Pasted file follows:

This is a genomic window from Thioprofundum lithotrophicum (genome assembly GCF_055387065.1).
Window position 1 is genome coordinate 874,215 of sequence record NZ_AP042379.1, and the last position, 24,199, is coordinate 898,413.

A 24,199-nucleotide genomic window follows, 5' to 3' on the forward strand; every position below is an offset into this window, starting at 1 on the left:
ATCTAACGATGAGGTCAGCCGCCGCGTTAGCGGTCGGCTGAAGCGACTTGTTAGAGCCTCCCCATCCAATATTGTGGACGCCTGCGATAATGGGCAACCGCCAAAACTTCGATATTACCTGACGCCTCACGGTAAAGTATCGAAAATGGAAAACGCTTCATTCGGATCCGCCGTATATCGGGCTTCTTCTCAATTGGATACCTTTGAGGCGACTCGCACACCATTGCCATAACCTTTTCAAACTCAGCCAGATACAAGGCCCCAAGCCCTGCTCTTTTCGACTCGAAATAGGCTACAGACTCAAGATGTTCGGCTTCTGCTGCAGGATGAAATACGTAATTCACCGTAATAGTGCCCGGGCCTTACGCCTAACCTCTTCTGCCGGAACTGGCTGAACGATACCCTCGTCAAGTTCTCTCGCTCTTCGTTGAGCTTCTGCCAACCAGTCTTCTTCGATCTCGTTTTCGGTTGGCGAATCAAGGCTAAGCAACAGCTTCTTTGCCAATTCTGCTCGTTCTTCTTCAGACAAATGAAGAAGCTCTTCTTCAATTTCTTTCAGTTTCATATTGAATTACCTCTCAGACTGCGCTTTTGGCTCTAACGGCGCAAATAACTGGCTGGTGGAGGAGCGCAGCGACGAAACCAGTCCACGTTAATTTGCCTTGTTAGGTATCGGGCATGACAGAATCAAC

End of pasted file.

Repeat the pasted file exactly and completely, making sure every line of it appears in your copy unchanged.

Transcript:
This is a genomic window from Thioprofundum lithotrophicum (genome assembly GCF_055387065.1).
Window position 1 is genome coordinate 874,215 of sequence record NZ_AP042379.1, and the last position, 24,199, is coordinate 898,413.

A 24,199-nucleotide genomic window follows, 5' to 3' on the forward strand; every position below is an offset into this window, starting at 1 on the left:
ATCTAACGATGAGGTCAGCCGCCGCGTTAGCGGTCGGCTGAAGCGACTTGTTAGAGCCTCCCCATCCAATATTGTGGACGCCTGCGATAATGGGCAACCGCCAAAACTTCGATATTACCTGACGCCTCACGGTAAAGTATCGAAAATGGAAAACGCTTCATTCGGATCCGCCGTATATCGGGCTTCTTCTCAATTGGATACCTTTGAGGCGACTCGCACACCATTGCCATAACCTTTTCAAACTCAGCCAGATACAAGGCCCCAAGCCCTGCTCTTTTCGACTCGAAATAGGCTACAGACTCAAGATGTTCGGCTTCTGCTGCAGGATGAAATACGTAATTCACCGTAATAGTGCCCGGGCCTTACGCCTAACCTCTTCTGCCGGAACTGGCTGAACGATACCCTCGTCAAGTTCTCTCGCTCTTCGTTGAGCTTCTGCCAACCAGTCTTCTTCGATCTCGTTTTCGGTTGGCGAATCAAGGCTAAGCAACAGCTTCTTTGCCAATTCTGCTCGTTCTTCTTCAGACAAATGAAGAAGCTCTTCTTCAATTTCTTTCAGTTTCATATTGAATTACCTCTCAGACTGCGCTTTTGGCTCTAACGGCGCAAATAACTGGCTGGTGGAGGAGCGCAGCGACGAAACCAGTCCACGTTAATTTGCCTTGTTAGGTATCGGGCATGACAGAATCAAC